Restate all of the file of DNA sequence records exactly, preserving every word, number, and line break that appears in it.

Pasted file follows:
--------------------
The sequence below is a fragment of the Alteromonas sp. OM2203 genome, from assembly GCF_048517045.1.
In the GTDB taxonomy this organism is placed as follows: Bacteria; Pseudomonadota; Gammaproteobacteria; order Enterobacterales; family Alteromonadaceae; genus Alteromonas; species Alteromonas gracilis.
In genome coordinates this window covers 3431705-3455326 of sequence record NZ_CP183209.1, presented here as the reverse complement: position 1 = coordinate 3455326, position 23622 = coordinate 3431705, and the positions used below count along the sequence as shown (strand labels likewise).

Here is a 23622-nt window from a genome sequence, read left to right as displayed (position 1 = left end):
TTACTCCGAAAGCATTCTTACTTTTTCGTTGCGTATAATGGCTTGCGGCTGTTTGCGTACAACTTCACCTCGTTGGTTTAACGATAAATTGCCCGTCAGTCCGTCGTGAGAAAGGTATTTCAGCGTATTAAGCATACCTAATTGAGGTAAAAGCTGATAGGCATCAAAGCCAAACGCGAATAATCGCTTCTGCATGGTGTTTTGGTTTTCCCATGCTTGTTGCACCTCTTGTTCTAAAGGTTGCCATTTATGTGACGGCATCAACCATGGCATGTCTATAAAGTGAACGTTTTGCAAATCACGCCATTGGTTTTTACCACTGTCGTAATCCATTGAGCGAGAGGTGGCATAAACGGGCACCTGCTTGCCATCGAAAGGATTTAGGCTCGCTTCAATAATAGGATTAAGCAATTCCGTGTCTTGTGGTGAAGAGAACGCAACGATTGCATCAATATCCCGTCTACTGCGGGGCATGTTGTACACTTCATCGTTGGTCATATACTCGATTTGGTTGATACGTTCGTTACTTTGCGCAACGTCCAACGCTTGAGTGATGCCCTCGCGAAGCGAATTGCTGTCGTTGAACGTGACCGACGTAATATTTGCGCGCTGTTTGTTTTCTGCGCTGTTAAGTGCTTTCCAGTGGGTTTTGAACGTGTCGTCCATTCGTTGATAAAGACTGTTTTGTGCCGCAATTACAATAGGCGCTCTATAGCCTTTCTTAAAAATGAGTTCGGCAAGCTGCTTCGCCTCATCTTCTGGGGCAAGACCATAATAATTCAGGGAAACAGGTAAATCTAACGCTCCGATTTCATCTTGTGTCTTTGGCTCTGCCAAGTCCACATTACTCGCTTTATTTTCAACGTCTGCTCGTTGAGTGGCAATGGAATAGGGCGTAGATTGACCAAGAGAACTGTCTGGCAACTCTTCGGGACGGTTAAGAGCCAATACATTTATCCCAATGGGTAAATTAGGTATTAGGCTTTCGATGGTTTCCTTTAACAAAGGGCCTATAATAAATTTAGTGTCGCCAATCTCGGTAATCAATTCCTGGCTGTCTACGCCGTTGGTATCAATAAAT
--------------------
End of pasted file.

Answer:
The sequence below is a fragment of the Alteromonas sp. OM2203 genome, from assembly GCF_048517045.1.
In the GTDB taxonomy this organism is placed as follows: Bacteria; Pseudomonadota; Gammaproteobacteria; order Enterobacterales; family Alteromonadaceae; genus Alteromonas; species Alteromonas gracilis.
In genome coordinates this window covers 3431705-3455326 of sequence record NZ_CP183209.1, presented here as the reverse complement: position 1 = coordinate 3455326, position 23622 = coordinate 3431705, and the positions used below count along the sequence as shown (strand labels likewise).

Here is a 23622-nt window from a genome sequence, read left to right as displayed (position 1 = left end):
TTACTCCGAAAGCATTCTTACTTTTTCGTTGCGTATAATGGCTTGCGGCTGTTTGCGTACAACTTCACCTCGTTGGTTTAACGATAAATTGCCCGTCAGTCCGTCGTGAGAAAGGTATTTCAGCGTATTAAGCATACCTAATTGAGGTAAAAGCTGATAGGCATCAAAGCCAAACGCGAATAATCGCTTCTGCATGGTGTTTTGGTTTTCCCATGCTTGTTGCACCTCTTGTTCTAAAGGTTGCCATTTATGTGACGGCATCAACCATGGCATGTCTATAAAGTGAACGTTTTGCAAATCACGCCATTGGTTTTTACCACTGTCGTAATCCATTGAGCGAGAGGTGGCATAAACGGGCACCTGCTTGCCATCGAAAGGATTTAGGCTCGCTTCAATAATAGGATTAAGCAATTCCGTGTCTTGTGGTGAAGAGAACGCAACGATTGCATCAATATCCCGTCTACTGCGGGGCATGTTGTACACTTCATCGTTGGTCATATACTCGATTTGGTTGATACGTTCGTTACTTTGCGCAACGTCCAACGCTTGAGTGATGCCCTCGCGAAGCGAATTGCTGTCGTTGAACGTGACCGACGTAATATTTGCGCGCTGTTTGTTTTCTGCGCTGTTAAGTGCTTTCCAGTGGGTTTTGAACGTGTCGTCCATTCGTTGATAAAGACTGTTTTGTGCCGCAATTACAATAGGCGCTCTATAGCCTTTCTTAAAAATGAGTTCGGCAAGCTGCTTCGCCTCATCTTCTGGGGCAAGACCATAATAATTCAGGGAAACAGGTAAATCTAACGCTCCGATTTCATCTTGTGTCTTTGGCTCTGCCAAGTCCACATTACTCGCTTTATTTTCAACGTCTGCTCGTTGAGTGGCAATGGAATAGGGCGTAGATTGACCAAGAGAACTGTCTGGCAACTCTTCGGGACGGTTAAGAGCCAATACATTTATCCCAATGGGTAAATTAGGTATTAGGCTTTCGATGGTTTCCTTTAACAAAGGGCCTATAATAAATTTAGTGTCGCCAATCTCGGTAATCAATTCCTGGCTGTCTACGCCGTTGGTATCAATAAAT